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Ian Winer


Family and Relationships


Ian Winer is an investor, philosopher, humanitarian, writer and public speaker who connects people to the truth of market places and human behavior. Ian is the author of the book, Ubiquitous Relativity: My Truth is Not the Truth. A regular contributor to CNBC, Fox Business, The Wall Street Journal, Bloomberg, and Reuters, to name just a few, he is known for seeking connections through non consensus thinking and making it relatable to everyone.



From Chapter 4 of Ubiquitous Relativity: The Flip Side of Technology

These days in the United States, we seem to constantly remark that we have never seen our country so polarized. Is that really the case, and if so, why is it happening? We have been quick to blame our politicians and the media for driving us to opposite ends of every spectrum. We have used words like “demagoguery” and “divisiveness” to label our leaders and their policies. A concept like polarization feeds on itself, so the more we say it, the more we reinforce its perception. As a student of history, I began to question that description of the current state of our society. What if we are not any more polarized now in our beliefs than we have been in the past? In fact, what if people’s beliefs have been far more polarized in other periods of our brief history as a nation?

One only has to study the Civil War to witness the extremes to which people will go in defense of their beliefs. Brothers fought against their own brothers in that conflict. West Point graduates who shared a room while enrolled at the United States Military Academy waged war on each other in the bloodiest of battles. At the time of this writing, we are not seeing the complete fracture of every institution in the country into two separate nations. There is loss of life in this country as a result of conflicting beliefs, but nothing remotely close to the millions of casualties from 1861–1865.[i]

In the late 1960s, violent protests erupted all over the country to end a war in Vietnam that bitterly divided a nation and to fight for the cause of civil rights. The imagery of that era is painful to watch, as Army soldiers killed college students and citizens burned their own draft cards. The riots and marches often grew violent. While we have our share of marches today, they are largely peaceful and without incident.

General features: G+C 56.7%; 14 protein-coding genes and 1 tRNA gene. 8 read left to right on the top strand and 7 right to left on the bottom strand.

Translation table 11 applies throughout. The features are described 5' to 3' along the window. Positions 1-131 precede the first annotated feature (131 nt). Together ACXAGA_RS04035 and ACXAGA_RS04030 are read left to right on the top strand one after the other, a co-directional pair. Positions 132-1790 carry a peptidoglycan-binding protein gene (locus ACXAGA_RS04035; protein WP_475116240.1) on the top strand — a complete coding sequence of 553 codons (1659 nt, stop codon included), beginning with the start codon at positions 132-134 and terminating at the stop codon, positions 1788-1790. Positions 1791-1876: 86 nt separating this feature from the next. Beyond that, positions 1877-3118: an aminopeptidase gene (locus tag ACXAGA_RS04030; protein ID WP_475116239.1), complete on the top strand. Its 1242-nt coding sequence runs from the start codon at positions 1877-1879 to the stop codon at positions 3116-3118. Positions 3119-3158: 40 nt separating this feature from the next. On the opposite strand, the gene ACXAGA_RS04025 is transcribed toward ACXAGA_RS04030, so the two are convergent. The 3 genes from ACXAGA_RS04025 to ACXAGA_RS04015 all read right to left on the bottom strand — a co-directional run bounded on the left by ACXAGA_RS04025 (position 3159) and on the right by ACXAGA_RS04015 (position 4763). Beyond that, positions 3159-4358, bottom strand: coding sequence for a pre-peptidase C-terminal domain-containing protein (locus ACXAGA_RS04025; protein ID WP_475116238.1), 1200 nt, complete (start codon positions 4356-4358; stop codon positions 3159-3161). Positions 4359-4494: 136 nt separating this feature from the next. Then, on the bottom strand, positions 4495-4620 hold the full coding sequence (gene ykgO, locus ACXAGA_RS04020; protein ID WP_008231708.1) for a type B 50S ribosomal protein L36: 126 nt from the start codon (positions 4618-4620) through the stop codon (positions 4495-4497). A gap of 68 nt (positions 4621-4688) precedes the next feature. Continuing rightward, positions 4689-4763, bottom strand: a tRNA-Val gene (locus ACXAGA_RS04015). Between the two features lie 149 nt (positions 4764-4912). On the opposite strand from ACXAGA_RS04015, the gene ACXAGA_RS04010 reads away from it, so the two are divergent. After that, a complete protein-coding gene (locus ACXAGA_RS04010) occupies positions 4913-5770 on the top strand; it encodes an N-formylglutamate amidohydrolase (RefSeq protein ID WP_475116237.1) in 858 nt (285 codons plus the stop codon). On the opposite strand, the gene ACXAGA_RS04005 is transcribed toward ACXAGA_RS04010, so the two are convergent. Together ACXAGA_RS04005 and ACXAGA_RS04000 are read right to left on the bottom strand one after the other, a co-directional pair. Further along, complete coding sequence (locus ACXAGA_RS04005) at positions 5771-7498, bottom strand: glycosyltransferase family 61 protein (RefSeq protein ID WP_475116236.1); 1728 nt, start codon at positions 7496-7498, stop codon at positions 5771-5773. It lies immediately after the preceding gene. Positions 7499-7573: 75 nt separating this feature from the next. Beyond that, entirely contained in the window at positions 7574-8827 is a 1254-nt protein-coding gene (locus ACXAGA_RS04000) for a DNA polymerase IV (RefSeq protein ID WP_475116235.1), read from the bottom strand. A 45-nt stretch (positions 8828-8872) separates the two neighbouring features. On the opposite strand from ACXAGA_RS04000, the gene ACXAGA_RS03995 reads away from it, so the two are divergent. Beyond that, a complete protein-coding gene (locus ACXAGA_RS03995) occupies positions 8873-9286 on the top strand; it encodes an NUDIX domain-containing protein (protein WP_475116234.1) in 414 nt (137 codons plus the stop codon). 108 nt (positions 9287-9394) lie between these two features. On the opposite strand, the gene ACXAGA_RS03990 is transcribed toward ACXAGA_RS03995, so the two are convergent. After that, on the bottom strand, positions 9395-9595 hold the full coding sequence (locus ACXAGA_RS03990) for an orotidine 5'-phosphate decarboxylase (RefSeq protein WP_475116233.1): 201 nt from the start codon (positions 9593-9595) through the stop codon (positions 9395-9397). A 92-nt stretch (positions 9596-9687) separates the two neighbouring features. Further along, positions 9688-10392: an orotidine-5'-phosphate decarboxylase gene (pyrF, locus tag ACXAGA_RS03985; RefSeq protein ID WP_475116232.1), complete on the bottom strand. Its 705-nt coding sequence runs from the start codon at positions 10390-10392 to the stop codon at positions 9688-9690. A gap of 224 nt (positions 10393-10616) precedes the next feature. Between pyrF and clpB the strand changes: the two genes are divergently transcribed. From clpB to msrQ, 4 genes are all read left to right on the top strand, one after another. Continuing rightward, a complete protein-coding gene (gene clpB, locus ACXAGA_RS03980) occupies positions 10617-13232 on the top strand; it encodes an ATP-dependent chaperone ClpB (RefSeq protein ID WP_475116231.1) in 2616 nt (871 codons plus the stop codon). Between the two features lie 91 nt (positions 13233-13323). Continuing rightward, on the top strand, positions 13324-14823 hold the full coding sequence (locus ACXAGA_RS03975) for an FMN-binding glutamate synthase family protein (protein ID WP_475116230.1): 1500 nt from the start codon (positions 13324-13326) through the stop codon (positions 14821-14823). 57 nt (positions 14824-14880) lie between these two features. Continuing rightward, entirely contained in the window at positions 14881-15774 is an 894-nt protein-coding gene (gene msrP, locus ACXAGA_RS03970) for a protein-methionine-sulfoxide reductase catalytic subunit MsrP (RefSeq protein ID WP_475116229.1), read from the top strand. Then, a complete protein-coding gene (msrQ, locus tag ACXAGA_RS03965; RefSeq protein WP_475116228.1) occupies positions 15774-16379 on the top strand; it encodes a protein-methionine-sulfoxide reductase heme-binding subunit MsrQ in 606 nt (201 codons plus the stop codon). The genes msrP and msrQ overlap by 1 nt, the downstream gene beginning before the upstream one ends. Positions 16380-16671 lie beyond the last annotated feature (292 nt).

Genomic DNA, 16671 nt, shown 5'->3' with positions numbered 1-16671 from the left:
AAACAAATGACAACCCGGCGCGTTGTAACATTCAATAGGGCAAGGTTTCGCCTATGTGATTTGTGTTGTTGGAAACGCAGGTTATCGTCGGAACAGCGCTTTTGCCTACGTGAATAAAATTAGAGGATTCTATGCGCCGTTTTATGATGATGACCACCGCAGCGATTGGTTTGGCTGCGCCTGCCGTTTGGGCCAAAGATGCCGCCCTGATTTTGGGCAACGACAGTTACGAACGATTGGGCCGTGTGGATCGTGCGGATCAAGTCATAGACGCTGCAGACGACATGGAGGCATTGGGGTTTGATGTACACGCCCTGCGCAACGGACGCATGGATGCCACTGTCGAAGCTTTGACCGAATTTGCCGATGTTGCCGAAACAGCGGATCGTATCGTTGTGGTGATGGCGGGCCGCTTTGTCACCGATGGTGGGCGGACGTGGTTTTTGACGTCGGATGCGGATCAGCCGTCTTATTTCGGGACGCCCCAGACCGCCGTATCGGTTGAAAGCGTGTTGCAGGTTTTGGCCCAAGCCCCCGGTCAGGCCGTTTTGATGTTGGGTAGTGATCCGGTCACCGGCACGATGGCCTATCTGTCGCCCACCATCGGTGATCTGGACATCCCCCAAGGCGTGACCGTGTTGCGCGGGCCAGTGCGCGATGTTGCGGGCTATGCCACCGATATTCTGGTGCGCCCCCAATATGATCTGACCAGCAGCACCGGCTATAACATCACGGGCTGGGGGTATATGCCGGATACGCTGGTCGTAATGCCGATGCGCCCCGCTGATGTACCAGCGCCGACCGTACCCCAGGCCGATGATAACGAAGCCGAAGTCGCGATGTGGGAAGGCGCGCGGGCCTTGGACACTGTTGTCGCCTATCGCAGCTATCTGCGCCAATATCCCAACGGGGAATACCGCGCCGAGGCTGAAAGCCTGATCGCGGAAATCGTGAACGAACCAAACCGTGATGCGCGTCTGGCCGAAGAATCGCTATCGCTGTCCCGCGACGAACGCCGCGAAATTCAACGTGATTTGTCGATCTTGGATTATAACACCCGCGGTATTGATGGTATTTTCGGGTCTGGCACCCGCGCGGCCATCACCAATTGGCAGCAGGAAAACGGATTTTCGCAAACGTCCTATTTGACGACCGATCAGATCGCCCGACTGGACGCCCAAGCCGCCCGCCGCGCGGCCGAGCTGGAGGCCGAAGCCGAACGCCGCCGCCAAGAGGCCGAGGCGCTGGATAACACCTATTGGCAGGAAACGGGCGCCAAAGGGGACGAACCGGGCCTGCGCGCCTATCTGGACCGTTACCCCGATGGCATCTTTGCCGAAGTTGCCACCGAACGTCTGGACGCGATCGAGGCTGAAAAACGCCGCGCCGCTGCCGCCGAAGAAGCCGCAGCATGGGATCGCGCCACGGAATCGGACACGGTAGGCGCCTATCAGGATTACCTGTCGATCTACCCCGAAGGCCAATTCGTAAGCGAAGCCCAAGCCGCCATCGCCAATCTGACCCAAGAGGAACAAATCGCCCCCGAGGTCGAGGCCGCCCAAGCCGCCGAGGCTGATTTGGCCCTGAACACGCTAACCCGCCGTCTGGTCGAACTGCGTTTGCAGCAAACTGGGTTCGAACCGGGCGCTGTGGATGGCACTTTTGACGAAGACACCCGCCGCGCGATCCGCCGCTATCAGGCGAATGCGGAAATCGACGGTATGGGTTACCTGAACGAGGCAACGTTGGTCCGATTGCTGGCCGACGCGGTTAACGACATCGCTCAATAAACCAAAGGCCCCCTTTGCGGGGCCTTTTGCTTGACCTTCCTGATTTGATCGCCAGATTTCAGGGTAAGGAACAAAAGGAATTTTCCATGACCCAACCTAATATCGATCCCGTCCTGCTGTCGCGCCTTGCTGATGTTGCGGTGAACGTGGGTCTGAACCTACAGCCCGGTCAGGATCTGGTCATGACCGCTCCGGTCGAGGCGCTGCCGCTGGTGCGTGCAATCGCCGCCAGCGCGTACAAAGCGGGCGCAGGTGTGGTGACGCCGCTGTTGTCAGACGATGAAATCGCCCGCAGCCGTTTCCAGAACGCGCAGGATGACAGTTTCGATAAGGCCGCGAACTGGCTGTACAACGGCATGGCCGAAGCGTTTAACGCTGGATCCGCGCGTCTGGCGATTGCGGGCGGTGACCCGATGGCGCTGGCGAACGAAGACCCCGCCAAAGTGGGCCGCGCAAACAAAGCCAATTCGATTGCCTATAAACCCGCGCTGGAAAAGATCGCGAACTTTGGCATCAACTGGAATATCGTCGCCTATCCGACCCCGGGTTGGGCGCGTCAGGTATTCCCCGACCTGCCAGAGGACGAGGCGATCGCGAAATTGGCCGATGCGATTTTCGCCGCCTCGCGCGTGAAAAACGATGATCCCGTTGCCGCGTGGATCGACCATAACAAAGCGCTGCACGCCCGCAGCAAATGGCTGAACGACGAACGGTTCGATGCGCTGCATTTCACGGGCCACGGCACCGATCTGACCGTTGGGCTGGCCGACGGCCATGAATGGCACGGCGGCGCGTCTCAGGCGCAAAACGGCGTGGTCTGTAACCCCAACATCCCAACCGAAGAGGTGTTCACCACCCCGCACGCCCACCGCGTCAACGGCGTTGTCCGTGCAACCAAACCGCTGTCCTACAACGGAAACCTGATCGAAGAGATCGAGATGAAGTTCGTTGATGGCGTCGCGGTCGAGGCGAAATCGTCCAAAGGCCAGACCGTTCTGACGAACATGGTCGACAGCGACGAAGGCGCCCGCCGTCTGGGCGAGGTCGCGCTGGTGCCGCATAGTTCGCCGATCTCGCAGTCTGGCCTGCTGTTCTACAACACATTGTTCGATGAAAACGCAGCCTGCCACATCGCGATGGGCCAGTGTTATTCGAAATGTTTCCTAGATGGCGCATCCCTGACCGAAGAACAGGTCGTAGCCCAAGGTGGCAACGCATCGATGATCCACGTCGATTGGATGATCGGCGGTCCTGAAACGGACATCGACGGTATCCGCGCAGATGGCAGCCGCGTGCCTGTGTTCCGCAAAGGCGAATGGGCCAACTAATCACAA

Putting our era into the perspective of those times in our nation’s history causes me to question the conventional wisdom that “we as a country are more polarized than ever.”

So if polarization in beliefs has not increased, what has changed recently that makes this feel so much worse than in earlier years? I think there has been a dramatic falloff in our connections to other people — as a direct result of the new technology at our fingertips.

Before social media, if two people had a disagreement, they discussed it. Their discussion might sometimes be irrational, but nonetheless it happened and it was in person — or at least on a landline with a live voice on the other end of the phone. Now, discussion about issues is limited mostly to online posts and truncated 280-character messages. If we see something on social media we agree with, then we “like” what is said and keep that person as our friend. The opposite is also true. Over the last few years, many times I have heard someone remark, “I just had to ‘unfriend’ a lot of people because I cannot believe their views.” I remember a time when people had wildly divergent beliefs, yet could still agree to disagree over a dinner party. At Thanksgiving dinner, it is hard to “unfriend” someone.[ii]No matter how irrational the holiday discussions became (my own opinions included), nobody was able to log off from the conversation. Members of families could hold wildly divergent views, but by the nature of actual face-to-face conversation, they had to hear opposing opinions to their own.

When we wall ourselves off from other opinions and thoughts, we only serve to increase our own biases. We lose the opportunity to learn something we did not know — something which could actually lead to a change in our mindset. We also flat-out lose the chance to influence others. If we are highly convinced of our opinion on a subject, is cutting someone completely out of our lives the best way to try to get them to see our point of view?

I have tried alternating my news sources from FoxNews to MSNBC, from the Wall Street Journal to the New York Times. I do this because I want to understand where viewpoints opposite of own get their genesis. If someone has a view that is opposite of mine, I really try to ask “Why?” — One word can change the whole nature of a conversation. “Why” can keep things civil. “Why” can keep me from losing a good person in my life simply because we disagree on an issue. “Why” may open me up to the possibility that I am wrong (a frequent occurrence.) But most of all, “Why” connects us as human beings and distinguishes us from every other life form on the planet.


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